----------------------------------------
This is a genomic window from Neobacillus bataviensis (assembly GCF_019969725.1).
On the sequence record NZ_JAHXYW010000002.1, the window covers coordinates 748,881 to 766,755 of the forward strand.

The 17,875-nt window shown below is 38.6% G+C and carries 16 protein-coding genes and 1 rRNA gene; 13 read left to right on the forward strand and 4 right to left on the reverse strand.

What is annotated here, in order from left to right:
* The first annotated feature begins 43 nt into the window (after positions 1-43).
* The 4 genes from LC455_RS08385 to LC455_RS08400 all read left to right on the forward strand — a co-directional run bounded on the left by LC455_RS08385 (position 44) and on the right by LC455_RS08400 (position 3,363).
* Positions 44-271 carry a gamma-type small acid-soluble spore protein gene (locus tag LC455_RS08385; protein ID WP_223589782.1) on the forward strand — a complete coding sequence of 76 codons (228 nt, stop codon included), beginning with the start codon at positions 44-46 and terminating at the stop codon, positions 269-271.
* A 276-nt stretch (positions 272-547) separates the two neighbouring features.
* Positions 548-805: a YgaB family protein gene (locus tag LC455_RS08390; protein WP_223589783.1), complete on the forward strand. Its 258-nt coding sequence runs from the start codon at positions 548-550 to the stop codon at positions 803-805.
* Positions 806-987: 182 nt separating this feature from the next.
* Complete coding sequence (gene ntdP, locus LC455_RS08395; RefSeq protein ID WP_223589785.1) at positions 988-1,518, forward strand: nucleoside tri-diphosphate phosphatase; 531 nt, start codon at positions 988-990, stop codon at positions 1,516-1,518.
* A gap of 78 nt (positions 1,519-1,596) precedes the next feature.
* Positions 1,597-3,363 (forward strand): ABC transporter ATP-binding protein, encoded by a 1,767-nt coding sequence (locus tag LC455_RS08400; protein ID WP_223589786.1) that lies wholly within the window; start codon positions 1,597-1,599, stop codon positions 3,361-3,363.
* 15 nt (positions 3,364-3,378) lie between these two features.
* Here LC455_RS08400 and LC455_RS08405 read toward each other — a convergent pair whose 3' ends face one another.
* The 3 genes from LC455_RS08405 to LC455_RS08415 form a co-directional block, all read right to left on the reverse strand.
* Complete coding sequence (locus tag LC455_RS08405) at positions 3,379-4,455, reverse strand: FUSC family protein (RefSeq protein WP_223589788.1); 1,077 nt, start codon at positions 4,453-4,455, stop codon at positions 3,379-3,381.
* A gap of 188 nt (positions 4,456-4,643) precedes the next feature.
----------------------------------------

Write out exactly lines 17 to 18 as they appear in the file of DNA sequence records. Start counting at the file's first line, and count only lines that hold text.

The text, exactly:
* Complete coding sequence (locus tag LC455_RS08405) at positions 3,379-4,455, reverse strand: FUSC family protein (RefSeq protein WP_223589788.1); 1,077 nt, start codon at positions 4,453-4,455, stop codon at positions 3,379-3,381.
* A gap of 188 nt (positions 4,456-4,643) precedes the next feature.